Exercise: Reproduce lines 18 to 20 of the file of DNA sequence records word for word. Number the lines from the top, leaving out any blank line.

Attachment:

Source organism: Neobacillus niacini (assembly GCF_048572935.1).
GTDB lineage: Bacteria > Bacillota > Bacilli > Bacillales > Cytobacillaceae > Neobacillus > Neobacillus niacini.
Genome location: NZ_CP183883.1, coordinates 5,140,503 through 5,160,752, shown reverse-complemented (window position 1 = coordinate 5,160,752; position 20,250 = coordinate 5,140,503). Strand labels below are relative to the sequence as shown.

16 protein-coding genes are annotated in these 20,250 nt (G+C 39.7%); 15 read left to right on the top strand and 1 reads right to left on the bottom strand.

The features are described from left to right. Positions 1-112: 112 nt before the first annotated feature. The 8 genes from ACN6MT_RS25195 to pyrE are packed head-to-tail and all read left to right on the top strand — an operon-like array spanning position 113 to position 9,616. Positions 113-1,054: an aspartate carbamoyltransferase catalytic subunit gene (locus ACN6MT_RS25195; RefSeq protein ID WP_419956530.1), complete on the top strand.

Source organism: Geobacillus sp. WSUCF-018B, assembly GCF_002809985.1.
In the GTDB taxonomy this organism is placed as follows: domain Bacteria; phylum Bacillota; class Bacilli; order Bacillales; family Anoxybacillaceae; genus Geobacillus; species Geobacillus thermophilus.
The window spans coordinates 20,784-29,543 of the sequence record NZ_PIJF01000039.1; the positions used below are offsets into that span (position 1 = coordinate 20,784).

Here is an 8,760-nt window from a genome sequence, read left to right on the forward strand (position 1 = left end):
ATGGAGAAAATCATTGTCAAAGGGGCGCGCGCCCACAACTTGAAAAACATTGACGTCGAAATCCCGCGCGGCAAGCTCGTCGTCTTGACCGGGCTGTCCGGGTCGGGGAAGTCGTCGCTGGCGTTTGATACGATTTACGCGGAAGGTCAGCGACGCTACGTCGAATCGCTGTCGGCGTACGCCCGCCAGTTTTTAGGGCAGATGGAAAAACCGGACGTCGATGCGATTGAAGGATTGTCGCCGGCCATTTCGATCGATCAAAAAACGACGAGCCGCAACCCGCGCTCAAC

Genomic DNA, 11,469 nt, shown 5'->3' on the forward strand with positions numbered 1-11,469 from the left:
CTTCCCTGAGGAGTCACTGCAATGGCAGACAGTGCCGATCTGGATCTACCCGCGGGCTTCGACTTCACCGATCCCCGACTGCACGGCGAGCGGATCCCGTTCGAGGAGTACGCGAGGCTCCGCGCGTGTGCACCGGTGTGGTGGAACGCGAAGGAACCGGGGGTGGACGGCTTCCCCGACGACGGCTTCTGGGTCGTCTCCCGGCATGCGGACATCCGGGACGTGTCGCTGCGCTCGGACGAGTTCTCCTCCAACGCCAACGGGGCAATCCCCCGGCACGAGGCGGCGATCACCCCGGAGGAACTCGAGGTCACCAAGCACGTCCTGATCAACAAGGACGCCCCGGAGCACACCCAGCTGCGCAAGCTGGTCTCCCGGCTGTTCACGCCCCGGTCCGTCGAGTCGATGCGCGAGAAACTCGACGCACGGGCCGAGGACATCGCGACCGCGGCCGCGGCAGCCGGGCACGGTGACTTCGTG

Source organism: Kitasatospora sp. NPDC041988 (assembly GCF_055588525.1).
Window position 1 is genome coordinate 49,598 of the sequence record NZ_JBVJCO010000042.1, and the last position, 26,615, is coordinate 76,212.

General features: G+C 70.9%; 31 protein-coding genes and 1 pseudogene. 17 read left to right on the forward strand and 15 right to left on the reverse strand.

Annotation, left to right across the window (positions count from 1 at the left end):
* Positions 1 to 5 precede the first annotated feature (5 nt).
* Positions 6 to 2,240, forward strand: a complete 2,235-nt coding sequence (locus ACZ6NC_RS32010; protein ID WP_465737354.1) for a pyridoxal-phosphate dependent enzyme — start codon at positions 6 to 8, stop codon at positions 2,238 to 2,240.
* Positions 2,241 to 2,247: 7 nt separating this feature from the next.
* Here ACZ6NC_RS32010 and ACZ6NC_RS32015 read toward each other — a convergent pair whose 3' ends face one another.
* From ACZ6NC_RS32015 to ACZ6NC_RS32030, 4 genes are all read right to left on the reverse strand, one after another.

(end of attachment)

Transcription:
* Positions 6 to 2,240, forward strand: a complete 2,235-nt coding sequence (locus ACZ6NC_RS32010; protein ID WP_465737354.1) for a pyridoxal-phosphate dependent enzyme — start codon at positions 6 to 8, stop codon at positions 2,238 to 2,240.
* Positions 2,241 to 2,247: 7 nt separating this feature from the next.
* Here ACZ6NC_RS32010 and ACZ6NC_RS32015 read toward each other — a convergent pair whose 3' ends face one another.